Love argues that the district court erred in admitting two photographs that show Love and Macklin holding a large quantity of cash at a nightclub. He argues that the photographs were not relevant and that they were unfairly prejudicial. We disagree.
The admission of evidence is a matter of discretion for the trial court, and the trial court's determination that evidence is relevant and that its probative value outweighs the danger of unfair prejudice will not be reversed on appeal unless the trial court has abused that discretion. See United States v. Delpit, 94 F.3d 1134, 1146 (8th Cir.1996); United States v. Just, 74 F.3d 902, 904 (8th Cir.1996). The photographs here were offered into evidence to show the association between Love and Macklin, to put into context Love's statement that he was only involved in "small" sales of cocaine, and to show that other items, such as the drugs and guns, found near the photographs belonged to Love. See Trial Tr. at 22-24.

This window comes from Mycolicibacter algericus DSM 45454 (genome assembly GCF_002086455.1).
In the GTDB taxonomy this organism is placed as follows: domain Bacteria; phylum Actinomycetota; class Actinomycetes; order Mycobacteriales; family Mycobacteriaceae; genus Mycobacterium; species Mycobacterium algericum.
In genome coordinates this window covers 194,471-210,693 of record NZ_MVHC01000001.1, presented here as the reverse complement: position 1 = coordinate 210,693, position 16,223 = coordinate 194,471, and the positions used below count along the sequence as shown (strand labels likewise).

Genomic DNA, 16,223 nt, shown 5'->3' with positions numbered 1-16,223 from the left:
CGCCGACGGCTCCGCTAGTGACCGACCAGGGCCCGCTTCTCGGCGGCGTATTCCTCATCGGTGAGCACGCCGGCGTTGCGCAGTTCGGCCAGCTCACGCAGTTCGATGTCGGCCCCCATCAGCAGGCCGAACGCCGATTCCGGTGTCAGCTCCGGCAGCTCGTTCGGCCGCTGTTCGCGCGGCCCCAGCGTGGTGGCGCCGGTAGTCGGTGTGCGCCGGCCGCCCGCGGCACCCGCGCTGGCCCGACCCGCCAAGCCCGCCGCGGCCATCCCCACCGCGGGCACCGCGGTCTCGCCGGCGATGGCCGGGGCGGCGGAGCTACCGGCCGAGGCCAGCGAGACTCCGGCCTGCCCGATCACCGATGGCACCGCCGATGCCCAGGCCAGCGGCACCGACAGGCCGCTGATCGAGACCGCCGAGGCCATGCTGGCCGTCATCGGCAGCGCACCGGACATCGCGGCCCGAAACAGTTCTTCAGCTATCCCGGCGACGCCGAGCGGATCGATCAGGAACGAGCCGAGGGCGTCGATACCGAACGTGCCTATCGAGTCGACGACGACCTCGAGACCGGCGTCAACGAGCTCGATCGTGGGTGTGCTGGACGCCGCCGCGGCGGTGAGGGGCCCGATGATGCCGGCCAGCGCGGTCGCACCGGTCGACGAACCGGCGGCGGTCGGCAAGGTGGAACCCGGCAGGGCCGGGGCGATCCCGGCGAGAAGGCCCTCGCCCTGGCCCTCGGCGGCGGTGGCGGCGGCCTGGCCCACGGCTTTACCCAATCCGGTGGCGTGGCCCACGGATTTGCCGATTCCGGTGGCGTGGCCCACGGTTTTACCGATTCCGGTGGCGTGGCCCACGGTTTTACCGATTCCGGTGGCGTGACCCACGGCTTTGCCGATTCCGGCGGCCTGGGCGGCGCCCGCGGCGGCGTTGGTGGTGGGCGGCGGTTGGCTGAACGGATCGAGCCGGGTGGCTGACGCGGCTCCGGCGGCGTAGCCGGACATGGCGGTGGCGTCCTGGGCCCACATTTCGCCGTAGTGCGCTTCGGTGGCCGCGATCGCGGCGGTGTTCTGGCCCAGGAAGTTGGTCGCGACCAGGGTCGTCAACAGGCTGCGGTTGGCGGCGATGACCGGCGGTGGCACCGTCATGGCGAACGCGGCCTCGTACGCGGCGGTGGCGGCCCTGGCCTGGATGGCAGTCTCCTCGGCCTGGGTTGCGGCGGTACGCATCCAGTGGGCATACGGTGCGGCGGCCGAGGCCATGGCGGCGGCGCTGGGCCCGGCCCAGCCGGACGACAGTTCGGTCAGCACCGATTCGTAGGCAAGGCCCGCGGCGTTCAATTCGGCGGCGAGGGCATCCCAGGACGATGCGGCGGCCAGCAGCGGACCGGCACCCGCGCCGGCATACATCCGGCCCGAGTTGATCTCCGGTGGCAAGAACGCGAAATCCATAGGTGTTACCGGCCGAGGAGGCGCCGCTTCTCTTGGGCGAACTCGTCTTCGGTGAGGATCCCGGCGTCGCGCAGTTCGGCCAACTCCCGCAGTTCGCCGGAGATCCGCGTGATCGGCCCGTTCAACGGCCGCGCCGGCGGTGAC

Given the reasons for admitting the photographs, we cannot say that the district court abused its discretion in finding that the photographs were relevant. In light of all the other evidence admitted against Love, including the cash and drugs found at 5243 Cates under Love's bed and the testimony of law enforcement officers regarding ongoing drug trafficking occurring out of that residence, we further conclude that the admission of the photographs was not unfairly prejudicial. See United States v. Watts, 950 F.2d 508, 513-14 (8th Cir.1991) (holding that photograph of codefendants with cash and weapons was not unfairly prejudicial "[i]n the context of all the other evidence, including [the codefendants'] association, the large sums of cash found at other times, and law enforcement officer testimony regarding other weapons, vehicles and the like associated with this and, in general, other drug activities").